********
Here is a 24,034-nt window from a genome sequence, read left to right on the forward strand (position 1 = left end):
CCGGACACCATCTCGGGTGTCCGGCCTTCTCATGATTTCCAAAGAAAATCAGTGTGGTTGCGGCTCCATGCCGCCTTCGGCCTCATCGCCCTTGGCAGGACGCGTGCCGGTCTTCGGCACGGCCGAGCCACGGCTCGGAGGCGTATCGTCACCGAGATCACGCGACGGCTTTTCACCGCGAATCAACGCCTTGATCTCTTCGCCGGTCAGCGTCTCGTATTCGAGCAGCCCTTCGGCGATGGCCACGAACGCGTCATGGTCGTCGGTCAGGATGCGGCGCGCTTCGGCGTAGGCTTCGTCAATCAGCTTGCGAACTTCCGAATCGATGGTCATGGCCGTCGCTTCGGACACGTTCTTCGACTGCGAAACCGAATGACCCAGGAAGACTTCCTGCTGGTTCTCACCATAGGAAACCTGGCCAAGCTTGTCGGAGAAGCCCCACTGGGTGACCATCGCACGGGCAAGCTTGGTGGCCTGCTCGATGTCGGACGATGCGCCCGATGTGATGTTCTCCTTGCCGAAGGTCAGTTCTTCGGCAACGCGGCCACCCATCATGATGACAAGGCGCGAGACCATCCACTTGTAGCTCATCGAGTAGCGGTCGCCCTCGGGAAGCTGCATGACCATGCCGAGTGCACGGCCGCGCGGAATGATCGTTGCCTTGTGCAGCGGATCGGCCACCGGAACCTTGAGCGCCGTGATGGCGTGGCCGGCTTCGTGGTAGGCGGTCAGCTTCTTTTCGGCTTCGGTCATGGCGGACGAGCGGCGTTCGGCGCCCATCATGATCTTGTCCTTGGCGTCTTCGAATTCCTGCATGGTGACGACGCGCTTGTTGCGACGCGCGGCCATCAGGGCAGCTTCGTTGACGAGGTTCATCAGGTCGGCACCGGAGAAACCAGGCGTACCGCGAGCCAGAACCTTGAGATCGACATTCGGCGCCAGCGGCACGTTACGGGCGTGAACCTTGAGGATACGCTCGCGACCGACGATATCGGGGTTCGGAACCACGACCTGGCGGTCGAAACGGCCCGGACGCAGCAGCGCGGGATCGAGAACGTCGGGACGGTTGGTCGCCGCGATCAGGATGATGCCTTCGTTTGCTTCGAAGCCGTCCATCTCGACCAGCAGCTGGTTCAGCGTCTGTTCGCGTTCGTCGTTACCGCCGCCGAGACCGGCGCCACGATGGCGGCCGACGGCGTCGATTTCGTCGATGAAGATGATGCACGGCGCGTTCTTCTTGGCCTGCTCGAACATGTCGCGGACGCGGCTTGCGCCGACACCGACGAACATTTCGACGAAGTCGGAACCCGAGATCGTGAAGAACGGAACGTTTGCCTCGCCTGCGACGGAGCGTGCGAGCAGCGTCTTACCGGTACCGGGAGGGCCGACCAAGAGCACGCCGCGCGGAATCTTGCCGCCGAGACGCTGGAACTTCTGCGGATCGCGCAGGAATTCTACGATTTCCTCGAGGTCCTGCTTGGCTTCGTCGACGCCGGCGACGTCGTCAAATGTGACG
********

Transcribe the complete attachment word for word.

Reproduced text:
Here is a 24,034-nt window from a genome sequence, read left to right on the forward strand (position 1 = left end):
CCGGACACCATCTCGGGTGTCCGGCCTTCTCATGATTTCCAAAGAAAATCAGTGTGGTTGCGGCTCCATGCCGCCTTCGGCCTCATCGCCCTTGGCAGGACGCGTGCCGGTCTTCGGCACGGCCGAGCCACGGCTCGGAGGCGTATCGTCACCGAGATCACGCGACGGCTTTTCACCGCGAATCAACGCCTTGATCTCTTCGCCGGTCAGCGTCTCGTATTCGAGCAGCCCTTCGGCGATGGCCACGAACGCGTCATGGTCGTCGGTCAGGATGCGGCGCGCTTCGGCGTAGGCTTCGTCAATCAGCTTGCGAACTTCCGAATCGATGGTCATGGCCGTCGCTTCGGACACGTTCTTCGACTGCGAAACCGAATGACCCAGGAAGACTTCCTGCTGGTTCTCACCATAGGAAACCTGGCCAAGCTTGTCGGAGAAGCCCCACTGGGTGACCATCGCACGGGCAAGCTTGGTGGCCTGCTCGATGTCGGACGATGCGCCCGATGTGATGTTCTCCTTGCCGAAGGTCAGTTCTTCGGCAACGCGGCCACCCATCATGATGACAAGGCGCGAGACCATCCACTTGTAGCTCATCGAGTAGCGGTCGCCCTCGGGAAGCTGCATGACCATGCCGAGTGCACGGCCGCGCGGAATGATCGTTGCCTTGTGCAGCGGATCGGCCACCGGAACCTTGAGCGCCGTGATGGCGTGGCCGGCTTCGTGGTAGGCGGTCAGCTTCTTTTCGGCTTCGGTCATGGCGGACGAGCGGCGTTCGGCGCCCATCATGATCTTGTCCTTGGCGTCTTCGAATTCCTGCATGGTGACGACGCGCTTGTTGCGACGCGCGGCCATCAGGGCAGCTTCGTTGACGAGGTTCATCAGGTCGGCACCGGAGAAACCAGGCGTACCGCGAGCCAGAACCTTGAGATCGACATTCGGCGCCAGCGGCACGTTACGGGCGTGAACCTTGAGGATACGCTCGCGACCGACGATATCGGGGTTCGGAACCACGACCTGGCGGTCGAAACGGCCCGGACGCAGCAGCGCGGGATCGAGAACGTCGGGACGGTTGGTCGCCGCGATCAGGATGATGCCTTCGTTTGCTTCGAAGCCGTCCATCTCGACCAGCAGCTGGTTCAGCGTCTGTTCGCGTTCGTCGTTACCGCCGCCGAGACCGGCGCCACGATGGCGGCCGACGGCGTCGATTTCGTCGATGAAGATGATGCACGGCGCGTTCTTCTTGGCCTGCTCGAACATGTCGCGGACGCGGCTTGCGCCGACACCGACGAACATTTCGACGAAGTCGGAACCCGAGATCGTGAAGAACGGAACGTTTGCCTCGCCTGCGACGGAGCGTGCGAGCAGCGTCTTACCGGTACCGGGAGGGCCGACCAAGAGCACGCCGCGCGGAATCTTGCCGCCGAGACGCTGGAACTTCTGCGGATCGCGCAGGAATTCTACGATTTCCTCGAGGTCCTGCTTGGCTTCGTCGACGCCGGCGACGTCGTCAAATGTGACG